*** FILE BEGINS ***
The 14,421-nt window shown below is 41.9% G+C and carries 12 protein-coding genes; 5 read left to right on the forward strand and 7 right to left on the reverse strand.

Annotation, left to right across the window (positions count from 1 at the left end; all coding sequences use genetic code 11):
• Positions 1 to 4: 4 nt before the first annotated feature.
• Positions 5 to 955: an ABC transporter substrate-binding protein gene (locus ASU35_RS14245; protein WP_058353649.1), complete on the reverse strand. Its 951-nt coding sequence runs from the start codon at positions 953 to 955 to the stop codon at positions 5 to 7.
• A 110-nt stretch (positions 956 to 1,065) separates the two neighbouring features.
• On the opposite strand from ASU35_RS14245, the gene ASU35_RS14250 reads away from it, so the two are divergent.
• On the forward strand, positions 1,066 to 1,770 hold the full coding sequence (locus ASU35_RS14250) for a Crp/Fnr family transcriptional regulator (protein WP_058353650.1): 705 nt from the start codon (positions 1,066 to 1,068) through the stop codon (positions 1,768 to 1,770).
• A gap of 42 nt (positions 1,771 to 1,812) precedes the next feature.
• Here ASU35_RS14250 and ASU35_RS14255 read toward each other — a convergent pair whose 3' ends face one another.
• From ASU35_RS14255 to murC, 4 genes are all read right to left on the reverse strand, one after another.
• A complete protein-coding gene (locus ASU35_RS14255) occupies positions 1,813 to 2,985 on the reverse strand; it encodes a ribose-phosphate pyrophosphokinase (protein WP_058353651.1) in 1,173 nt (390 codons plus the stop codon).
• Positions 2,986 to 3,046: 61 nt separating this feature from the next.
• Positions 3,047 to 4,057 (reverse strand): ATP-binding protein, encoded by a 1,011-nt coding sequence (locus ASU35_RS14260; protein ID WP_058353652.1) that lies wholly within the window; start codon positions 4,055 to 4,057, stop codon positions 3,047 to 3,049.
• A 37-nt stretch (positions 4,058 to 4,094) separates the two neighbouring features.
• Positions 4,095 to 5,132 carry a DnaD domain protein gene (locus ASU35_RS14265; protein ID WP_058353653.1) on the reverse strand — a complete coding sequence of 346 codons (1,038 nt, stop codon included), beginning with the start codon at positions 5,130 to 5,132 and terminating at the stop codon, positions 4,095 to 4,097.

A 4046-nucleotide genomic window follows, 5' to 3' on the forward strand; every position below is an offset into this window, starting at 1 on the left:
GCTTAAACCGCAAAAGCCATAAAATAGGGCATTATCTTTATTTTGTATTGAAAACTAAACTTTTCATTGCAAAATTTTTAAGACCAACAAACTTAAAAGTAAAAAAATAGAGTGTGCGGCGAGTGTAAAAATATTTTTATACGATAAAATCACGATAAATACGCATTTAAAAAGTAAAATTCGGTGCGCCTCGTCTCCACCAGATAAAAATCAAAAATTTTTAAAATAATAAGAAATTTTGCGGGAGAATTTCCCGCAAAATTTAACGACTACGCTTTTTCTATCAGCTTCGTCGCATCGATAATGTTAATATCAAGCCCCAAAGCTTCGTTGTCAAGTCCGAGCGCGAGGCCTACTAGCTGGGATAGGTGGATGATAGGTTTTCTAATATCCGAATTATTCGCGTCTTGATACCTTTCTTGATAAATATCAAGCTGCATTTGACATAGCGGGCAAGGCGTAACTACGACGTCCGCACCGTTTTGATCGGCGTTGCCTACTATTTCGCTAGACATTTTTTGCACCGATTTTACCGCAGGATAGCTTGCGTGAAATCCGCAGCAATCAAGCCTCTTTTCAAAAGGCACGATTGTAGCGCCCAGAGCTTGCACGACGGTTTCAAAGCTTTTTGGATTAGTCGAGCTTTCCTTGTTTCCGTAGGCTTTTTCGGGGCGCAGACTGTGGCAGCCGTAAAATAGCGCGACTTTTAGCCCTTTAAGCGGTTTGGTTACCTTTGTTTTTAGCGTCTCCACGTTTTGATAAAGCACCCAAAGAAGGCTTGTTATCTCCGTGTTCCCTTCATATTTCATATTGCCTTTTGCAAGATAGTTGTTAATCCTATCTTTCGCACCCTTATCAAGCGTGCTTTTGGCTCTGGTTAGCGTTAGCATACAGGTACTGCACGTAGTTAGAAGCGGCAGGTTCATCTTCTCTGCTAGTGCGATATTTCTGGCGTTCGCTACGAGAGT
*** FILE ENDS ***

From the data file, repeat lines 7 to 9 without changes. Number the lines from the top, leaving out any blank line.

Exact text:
• On the forward strand, positions 1,066 to 1,770 hold the full coding sequence (locus ASU35_RS14250) for a Crp/Fnr family transcriptional regulator (protein WP_058353650.1): 705 nt from the start codon (positions 1,066 to 1,068) through the stop codon (positions 1,768 to 1,770).
• A gap of 42 nt (positions 1,771 to 1,812) precedes the next feature.
• Here ASU35_RS14250 and ASU35_RS14255 read toward each other — a convergent pair whose 3' ends face one another.